However, it won’t hurt the plant if it is exposed to some early morning sun.


Humidity should be kept high or not less than 50%. For dry climates, any of these measures can help create the required humidity:

  • Install a humidifier where the plant is
  • Place a bowl of water near the plant. Evaporation keeps humidity at a high level
  • Alternatively, you can set the pot in a drip tray or saucer containing water. Let the pot sit on pebbles so the base is not in contact with the water.

Again, evaporating water would keep the humidity around the plant high.

  • You can also lightly mist the plant with water. Be sure to clean off water droplets on the leaves to prevent bacterial or fungal infections.


The optimal temperature range for the Calathea White Star is  65 – 80°F. Temperatures below 60°F can force dormancy as the plant goes into energy-saving mode.

Calathea White Star Care & Maintenance


When it comes to watering, ensure that the soil is moist or damp, but never overly wet.

With soil that drains quickly, getting it just damp after watering shouldn’t be a problem.

How often to water Calathea White Star? A frequency of about once a week or two weeks is normal.

This is, however, dependent on how soon the soil dries out which also depends on the weather conditions, the size of the pot, the season, and the Calathea’s size.

So scheduling your watering routine on when the soil is dry is smarter than using a fixed time frame.

No matter the schedule though, you’d have to cut back on the amount of water in winter.

A crucial part of your care strategy should include checking the soil moisture regularly using your fingers or a soil moisture probe.

Start checking a week after the last watering session. Stick your finger into the soil and if the top 1 inch is dry, it’s time to water again. If not, wait a couple of days before testing again.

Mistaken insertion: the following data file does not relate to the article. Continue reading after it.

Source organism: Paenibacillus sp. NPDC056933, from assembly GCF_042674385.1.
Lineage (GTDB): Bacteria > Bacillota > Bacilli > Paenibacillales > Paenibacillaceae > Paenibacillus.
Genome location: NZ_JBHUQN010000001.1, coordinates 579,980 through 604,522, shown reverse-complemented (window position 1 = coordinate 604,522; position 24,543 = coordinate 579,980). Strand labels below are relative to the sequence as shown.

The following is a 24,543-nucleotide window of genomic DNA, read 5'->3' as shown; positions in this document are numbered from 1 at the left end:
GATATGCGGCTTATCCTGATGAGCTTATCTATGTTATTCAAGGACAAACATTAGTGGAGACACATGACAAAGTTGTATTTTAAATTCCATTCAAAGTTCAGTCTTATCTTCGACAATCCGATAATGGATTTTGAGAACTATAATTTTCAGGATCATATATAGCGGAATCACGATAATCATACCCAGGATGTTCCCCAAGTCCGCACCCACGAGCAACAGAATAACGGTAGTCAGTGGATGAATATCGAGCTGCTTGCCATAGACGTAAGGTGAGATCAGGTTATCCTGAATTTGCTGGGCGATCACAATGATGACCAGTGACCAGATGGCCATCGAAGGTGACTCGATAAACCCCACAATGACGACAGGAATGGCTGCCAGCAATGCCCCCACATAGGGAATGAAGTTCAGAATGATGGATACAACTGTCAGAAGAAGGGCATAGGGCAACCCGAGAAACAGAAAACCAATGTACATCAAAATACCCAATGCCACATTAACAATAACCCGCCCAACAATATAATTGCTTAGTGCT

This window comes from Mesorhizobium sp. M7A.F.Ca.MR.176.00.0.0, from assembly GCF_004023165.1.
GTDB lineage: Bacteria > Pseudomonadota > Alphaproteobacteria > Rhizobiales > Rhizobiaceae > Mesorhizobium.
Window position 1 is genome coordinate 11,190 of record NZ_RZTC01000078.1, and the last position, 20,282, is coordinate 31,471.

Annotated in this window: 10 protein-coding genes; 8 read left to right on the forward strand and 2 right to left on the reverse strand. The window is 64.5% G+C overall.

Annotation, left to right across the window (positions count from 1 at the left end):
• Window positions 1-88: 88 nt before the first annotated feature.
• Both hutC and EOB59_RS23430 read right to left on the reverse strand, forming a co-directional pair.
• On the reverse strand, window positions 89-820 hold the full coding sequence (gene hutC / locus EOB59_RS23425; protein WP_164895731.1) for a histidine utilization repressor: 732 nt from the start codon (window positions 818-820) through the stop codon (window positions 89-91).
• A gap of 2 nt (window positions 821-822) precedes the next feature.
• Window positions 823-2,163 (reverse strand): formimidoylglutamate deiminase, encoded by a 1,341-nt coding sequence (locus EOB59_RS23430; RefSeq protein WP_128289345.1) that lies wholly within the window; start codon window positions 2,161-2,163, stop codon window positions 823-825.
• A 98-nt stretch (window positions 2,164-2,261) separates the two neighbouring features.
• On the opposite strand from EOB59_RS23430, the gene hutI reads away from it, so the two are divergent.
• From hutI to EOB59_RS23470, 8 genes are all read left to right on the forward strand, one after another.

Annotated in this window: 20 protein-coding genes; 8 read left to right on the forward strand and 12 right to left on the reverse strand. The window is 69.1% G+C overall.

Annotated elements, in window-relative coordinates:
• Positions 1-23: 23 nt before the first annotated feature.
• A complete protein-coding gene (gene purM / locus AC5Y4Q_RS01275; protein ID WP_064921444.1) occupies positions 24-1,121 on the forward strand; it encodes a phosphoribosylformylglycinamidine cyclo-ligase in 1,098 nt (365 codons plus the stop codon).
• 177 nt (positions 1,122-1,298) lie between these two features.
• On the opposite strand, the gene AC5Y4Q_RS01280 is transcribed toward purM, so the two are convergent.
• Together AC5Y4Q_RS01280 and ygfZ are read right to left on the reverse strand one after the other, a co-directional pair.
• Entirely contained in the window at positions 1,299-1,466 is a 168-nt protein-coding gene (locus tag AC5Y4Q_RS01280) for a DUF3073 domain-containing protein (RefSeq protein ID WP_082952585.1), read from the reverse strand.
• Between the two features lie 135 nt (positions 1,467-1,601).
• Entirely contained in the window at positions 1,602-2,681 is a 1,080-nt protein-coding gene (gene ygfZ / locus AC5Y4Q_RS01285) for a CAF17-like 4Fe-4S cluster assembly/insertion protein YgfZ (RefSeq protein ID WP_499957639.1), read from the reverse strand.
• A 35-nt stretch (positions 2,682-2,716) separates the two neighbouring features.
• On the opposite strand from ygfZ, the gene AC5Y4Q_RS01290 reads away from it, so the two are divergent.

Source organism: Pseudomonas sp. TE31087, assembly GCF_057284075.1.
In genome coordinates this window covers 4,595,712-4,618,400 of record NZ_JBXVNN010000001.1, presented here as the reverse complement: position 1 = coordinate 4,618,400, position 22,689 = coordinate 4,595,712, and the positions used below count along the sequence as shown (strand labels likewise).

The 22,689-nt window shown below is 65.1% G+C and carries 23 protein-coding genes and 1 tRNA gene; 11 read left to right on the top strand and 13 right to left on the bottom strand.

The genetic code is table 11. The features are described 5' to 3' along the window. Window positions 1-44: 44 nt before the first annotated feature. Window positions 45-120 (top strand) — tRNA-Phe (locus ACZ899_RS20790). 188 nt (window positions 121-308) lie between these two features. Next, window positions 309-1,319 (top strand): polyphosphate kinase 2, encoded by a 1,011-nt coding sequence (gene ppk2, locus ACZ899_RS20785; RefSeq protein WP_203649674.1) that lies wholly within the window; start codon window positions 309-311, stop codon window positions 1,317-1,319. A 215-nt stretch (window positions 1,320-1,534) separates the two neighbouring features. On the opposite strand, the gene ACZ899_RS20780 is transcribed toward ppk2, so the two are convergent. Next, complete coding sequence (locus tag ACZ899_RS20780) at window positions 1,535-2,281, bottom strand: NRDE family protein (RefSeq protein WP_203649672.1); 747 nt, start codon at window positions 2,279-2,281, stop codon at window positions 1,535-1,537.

It needs emphasizing again that the soil must be fast draining. Even standard potting soil that retains the amount of water other houseplants is equivalent to over-watering your Calathea.

And this can cause root rot, a hard-to-combat problem.

Finally, the quality of water used is very important to their survival. Using distilled, spring or rainwater is best.

The plant is sensitive to the fluoride in tap water which can cause leaf discoloration or leaf burn.

If tap water is the only option, allow the water to sit in a container for at least 24 hours before using it.

The fluorine and other harmful chemicals in the water should have evaporated by then.

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Your Calathea White Star should survive without  plant food supplements. The nutrients in the potting soil should be enough for it for at least the first couple of years.

If you must fertilizer though, a small dose of slow-release, water-soluble fertilizer diluted to half its strength is okay.

Apply the fertilizer about once a month only in the growing season after watering the soil.

Pruning and trimming

As your Calathea ages gracefully, it is normal for the older leaves to turn yellow.

Prune these leaves to maintain the appearance of the plant and promote growth.

Using a sharp pair of scissors or shears with pre-sterilized blades, make the cut where the old leaf meets the main stem.

Sterilizing prevents the transfer of harmful organisms from blades to plants.

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Cleaning leaves

Because the broad leaves can easily collect dust and other airborne debris, it is important to clean them with a cloth dampened with a mild soap solution.

As well as removing the dust and dirt to maintain the appearance, it helps to eliminate budding pests colonies on the surface of the leaves.

Repotting Calathea White Star

With fragile roots that breaking easily, you want to be careful when it comes to repotting.

Usually, you should wait until the plant becomes rootbound with the roots poking out of the holes at the bottom.

Rootbound Calatheas do not respond well to watering with drooping leaves an indication of that even after watering.

Repotting can be done every couple of years depending on how fast the plant grows.